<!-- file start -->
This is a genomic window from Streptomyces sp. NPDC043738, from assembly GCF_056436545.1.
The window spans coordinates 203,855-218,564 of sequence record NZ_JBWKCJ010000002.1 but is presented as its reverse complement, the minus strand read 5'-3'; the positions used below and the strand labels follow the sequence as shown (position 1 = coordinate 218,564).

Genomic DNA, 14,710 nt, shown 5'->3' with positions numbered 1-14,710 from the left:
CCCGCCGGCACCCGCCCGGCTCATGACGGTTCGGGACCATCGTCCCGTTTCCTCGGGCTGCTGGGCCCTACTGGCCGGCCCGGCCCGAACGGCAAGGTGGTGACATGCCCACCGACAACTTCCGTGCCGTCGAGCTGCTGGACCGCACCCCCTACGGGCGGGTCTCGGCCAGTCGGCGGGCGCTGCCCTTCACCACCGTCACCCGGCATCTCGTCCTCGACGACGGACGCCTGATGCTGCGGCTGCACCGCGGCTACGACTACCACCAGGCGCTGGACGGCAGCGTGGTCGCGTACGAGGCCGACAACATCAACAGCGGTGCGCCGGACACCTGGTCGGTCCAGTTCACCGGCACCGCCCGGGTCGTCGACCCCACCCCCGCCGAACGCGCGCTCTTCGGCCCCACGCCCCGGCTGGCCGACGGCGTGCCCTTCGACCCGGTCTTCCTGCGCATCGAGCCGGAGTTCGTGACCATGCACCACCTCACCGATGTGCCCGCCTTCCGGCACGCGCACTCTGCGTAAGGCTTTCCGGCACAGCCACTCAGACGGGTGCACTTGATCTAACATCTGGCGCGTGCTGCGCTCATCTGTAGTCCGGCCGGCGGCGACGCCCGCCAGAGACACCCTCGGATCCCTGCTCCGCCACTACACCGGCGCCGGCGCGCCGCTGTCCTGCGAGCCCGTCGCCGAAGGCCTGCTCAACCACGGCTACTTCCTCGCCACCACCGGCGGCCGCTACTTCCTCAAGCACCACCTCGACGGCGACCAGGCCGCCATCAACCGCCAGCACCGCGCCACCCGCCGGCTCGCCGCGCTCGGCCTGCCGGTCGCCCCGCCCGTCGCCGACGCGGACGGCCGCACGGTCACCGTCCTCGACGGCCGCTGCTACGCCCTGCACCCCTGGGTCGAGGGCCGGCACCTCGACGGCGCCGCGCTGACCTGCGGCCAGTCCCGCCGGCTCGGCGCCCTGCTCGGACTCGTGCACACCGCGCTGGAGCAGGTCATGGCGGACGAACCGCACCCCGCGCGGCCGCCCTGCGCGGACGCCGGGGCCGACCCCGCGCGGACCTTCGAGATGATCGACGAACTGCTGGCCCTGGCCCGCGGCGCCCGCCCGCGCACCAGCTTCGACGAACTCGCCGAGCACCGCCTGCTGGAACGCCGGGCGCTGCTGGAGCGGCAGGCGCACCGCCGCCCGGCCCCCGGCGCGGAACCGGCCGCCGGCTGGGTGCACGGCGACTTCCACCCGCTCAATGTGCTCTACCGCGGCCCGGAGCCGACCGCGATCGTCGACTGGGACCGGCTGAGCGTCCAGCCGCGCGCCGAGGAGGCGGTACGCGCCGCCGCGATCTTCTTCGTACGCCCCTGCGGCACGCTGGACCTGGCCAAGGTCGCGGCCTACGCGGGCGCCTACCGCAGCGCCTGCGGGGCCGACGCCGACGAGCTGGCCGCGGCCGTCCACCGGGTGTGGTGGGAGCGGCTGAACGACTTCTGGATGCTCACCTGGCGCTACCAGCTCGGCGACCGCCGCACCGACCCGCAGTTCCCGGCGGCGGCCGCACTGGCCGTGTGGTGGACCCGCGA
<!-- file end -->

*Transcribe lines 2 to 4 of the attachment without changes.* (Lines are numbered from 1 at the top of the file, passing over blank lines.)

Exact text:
The window spans coordinates 203,855-218,564 of sequence record NZ_JBWKCJ010000002.1 but is presented as its reverse complement, the minus strand read 5'-3'; the positions used below and the strand labels follow the sequence as shown (position 1 = coordinate 218,564).

Genomic DNA, 14,710 nt, shown 5'->3' with positions numbered 1-14,710 from the left:
CCCGCCGGCACCCGCCCGGCTCATGACGGTTCGGGACCATCGTCCCGTTTCCTCGGGCTGCTGGGCCCTACTGGCCGGCCCGGCCCGAACGGCAAGGTGGTGACATGCCCACCGACAACTTCCGTGCCGTCGAGCTGCTGGACCGCACCCCCTACGGGCGGGTCTCGGCCAGTCGGCGGGCGCTGCCCTTCACCACCGTCACCCGGCATCTCGTCCTCGACGACGGACGCCTGATGCTGCGGCTGCACCGCGGCTACGACTACCACCAGGCGCTGGACGGCAGCGTGGTCGCGTACGAGGCCGACAACATCAACAGCGGTGCGCCGGACACCTGGTCGGTCCAGTTCACCGGCACCGCCCGGGTCGTCGACCCCACCCCCGCCGAACGCGCGCTCTTCGGCCCCACGCCCCGGCTGGCCGACGGCGTGCCCTTCGACCCGGTCTTCCTGCGCATCGAGCCGGAGTTCGTGACCATGCACCACCTCACCGATGTGCCCGCCTTCCGGCACGCGCACTCTGCGTAAGGCTTTCCGGCACAGCCACTCAGACGGGTGCACTTGATCTAACATCTGGCGCGTGCTGCGCTCATCTGTAGTCCGGCCGGCGGCGACGCCCGCCAGAGACACCCTCGGATCCCTGCTCCGCCACTACACCGGCGCCGGCGCGCCGCTGTCCTGCGAGCCCGTCGCCGAAGGCCTGCTCAACCACGGCTACTTCCTCGCCACCACCGGCGGCCGCTACTTCCTCAAGCACCACCTCGACGGCGACCAGGCCGCCATCAACCGCCAGCACCGCGCCACCCGCCGGCTCGCCGCGCTCGGCCTGCCGGTCGCCCCGCCCGTCGCCGACGCGGACGGCCGCACGGTCACCGTCCTCGACGGCCGCTGCTACGCCCTGCACCCCTGGGTCGAGGGCCGGCACCTCGACGGCGCCGCGCTGACCTGCGGCCAGTCCCGCCGGCTCGGCGCCCTGCTCGGACTCGTGCACACCGCGCTGGAGCAGGTCATGGCGGACGAACCGCACCCCGCGCGGCCGCCCTGCGCGGACGCCGGGGCCGACCCCGCGCGGACCTTCGAGATGATCGACGAACTGCTGGCCCTGGCCCGCGGCGCCCGCCCGCGCACCAGCTTCGACGAACTCGCCGAGCACCGCCTGCTGGAACGCCGGGCGCTGCTGGAGCGGCAGGCGCACCGCCGCCCGGCCCCCGGCGCGGAACCGGCCGCCGGCTGGGTGCACGGCGACTTCCACCCGCTCAATGTGCTCTACCGCGGCCCGGAGCCGACCGCGATCGTCGACTGGGACCGGCTGAGCGTCCAGCCGCGCGCCGAGGAGGCGGTACGCGCCGCCGCGATCTTCTTCGTACGCCCCTGCGGCACGCTGGACCTGGCCAAGGTCGCGGCCTACGCGGGCGCCTACCGCAGCGCCTGCGGGGCCGACGCCGACGAGCTGGCCGCGGCCGTCCACCGGGTGTGGTGGGAGCGGCTGAACGACTTCTGGATGCTCACCTGGCGCTACCAGCTCGGCGACCGCCGCACCGACCCGCAGTTCCCGGCGGCGGCCGCACTGGCCGTGTGGTGGACCCGCGA